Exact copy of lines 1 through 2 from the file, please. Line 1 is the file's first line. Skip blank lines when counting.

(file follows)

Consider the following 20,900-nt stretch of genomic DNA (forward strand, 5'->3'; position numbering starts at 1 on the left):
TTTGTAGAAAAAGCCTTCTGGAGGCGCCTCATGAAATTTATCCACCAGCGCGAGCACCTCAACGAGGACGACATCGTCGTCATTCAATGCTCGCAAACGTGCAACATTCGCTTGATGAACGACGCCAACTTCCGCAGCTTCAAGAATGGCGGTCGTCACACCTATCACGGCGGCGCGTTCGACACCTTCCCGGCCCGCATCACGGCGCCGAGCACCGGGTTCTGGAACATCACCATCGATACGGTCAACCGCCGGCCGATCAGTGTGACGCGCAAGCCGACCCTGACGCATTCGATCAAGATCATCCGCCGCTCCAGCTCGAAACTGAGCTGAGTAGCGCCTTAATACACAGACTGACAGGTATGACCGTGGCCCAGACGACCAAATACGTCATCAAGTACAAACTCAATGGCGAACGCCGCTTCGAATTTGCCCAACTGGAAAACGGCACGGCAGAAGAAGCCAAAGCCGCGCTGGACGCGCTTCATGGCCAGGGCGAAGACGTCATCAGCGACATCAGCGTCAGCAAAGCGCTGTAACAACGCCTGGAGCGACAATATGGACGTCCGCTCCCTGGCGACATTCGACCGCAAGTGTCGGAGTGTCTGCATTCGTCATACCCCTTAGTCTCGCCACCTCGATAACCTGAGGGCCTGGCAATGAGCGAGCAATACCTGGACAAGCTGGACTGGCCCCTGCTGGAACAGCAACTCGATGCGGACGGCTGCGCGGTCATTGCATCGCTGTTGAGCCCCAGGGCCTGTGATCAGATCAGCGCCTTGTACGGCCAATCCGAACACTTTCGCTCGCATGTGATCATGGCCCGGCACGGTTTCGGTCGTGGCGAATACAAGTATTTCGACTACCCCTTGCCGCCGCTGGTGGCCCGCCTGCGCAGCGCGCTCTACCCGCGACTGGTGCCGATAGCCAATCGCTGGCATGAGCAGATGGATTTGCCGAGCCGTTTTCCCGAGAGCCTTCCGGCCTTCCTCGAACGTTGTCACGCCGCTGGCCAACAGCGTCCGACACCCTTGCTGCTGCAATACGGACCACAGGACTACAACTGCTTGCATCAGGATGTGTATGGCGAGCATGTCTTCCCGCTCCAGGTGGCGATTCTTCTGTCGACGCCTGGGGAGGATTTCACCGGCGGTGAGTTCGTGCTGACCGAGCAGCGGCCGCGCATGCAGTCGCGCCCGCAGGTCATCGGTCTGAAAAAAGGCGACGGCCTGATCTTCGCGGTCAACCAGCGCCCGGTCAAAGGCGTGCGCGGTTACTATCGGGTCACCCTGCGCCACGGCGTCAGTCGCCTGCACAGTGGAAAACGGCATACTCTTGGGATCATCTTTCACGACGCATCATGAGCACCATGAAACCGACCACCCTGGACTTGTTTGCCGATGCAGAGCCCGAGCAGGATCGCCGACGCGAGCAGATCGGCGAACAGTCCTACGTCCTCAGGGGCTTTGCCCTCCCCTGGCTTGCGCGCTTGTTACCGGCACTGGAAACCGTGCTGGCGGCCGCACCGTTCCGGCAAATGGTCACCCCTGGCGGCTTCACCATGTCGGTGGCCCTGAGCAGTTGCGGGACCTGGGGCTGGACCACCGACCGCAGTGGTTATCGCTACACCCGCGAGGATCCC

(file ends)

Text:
Consider the following 20,900-nt stretch of genomic DNA (forward strand, 5'->3'; position numbering starts at 1 on the left):
TTTGTAGAAAAAGCCTTCTGGAGGCGCCTCATGAAATTTATCCACCAGCGCGAGCACCTCAACGAGGACGACATCGTCGTCATTCAATGCTCGCAAACGTGCAACATTCGCTTGATGAACGACGCCAACTTCCGCAGCTTCAAGAATGGCGGTCGTCACACCTATCACGGCGGCGCGTTCGACACCTTCCCGGCCCGCATCACGGCGCCGAGCACCGGGTTCTGGAACATCACCATCGATACGGTCAACCGCCGGCCGATCAGTGTGACGCGCAAGCCGACCCTGACGCATTCGATCAAGATCATCCGCCGCTCCAGCTCGAAACTGAGCTGAGTAGCGCCTTAATACACAGACTGACAGGTATGACCGTGGCCCAGACGACCAAATACGTCATCAAGTACAAACTCAATGGCGAACGCCGCTTCGAATTTGCCCAACTGGAAAACGGCACGGCAGAAGAAGCCAAAGCCGCGCTGGACGCGCTTCATGGCCAGGGCGAAGACGTCATCAGCGACATCAGCGTCAGCAAAGCGCTGTAACAACGCCTGGAGCGACAATATGGACGTCCGCTCCCTGGCGACATTCGACCGCAAGTGTCGGAGTGTCTGCATTCGTCATACCCCTTAGTCTCGCCACCTCGATAACCTGAGGGCCTGGCAATGAGCGAGCAATACCTGGACAAGCTGGACTGGCCCCTGCTGGAACAGCAACTCGATGCGGACGGCTGCGCGGTCATTGCATCGCTGTTGAGCCCCAGGGCCTGTGATCAGATCAGCGCCTTGTACGGCCAATCCGAACACTTTCGCTCGCATGTGATCATGGCCCGGCACGGTTTCGGTCGTGGCGAATACAAGTATTTCGACTACCCCTTGCCGCCGCTGGTGGCCCGCCTGCGCAGCGCGCTCTACCCGCGACTGGTGCCGATAGCCAATCGCTGGCATGAGCAGATGGATTTGCCGAGCCGTTTTCCCGAGAGCCTTCCGGCCTTCCTCGAACGTTGTCACGCCGCTGGCCAACAGCGTCCGACACCCTTGCTGCTGCAATACGGACCACAGGACTACAACTGCTTGCATCAGGATGTGTATGGCGAGCATGTCTTCCCGCTCCAGGTGGCGATTCTTCTGTCGACGCCTGGGGAGGATTTCACCGGCGGTGAGTTCGTGCTGACCGAGCAGCGGCCGCGCATGCAGTCGCGCCCGCAGGTCATCGGTCTGAAAAAAGGCGACGGCCTGATCTTCGCGGTCAACCAGCGCCCGGTCAAAGGCGTGCGCGGTTACTATCGGGTCACCCTGCGCCACGGCGTCAGTCGCCTGCACAGTGGAAAACGGCATACTCTTGGGATCATCTTTCACGACGCATCATGAGCACCATGAAACCGACCACCCTGGACTTGTTTGCCGATGCAGAGCCCGAGCAGGATCGCCGACGCGAGCAGATCGGCGAACAGTCCTACGTCCTCAGGGGCTTTGCCCTCCCCTGGCTTGCGCGCTTGTTACCGGCACTGGAAACCGTGCTGGCGGCCGCACCGTTCCGGCAAATGGTCACCCCTGGCGGCTTCACCATGTCGGTGGCCCTGAGCAGTTGCGGGACCTGGGGCTGGACCACCGACCGCAGTGGTTATCGCTACACCCGCGAGGATCCC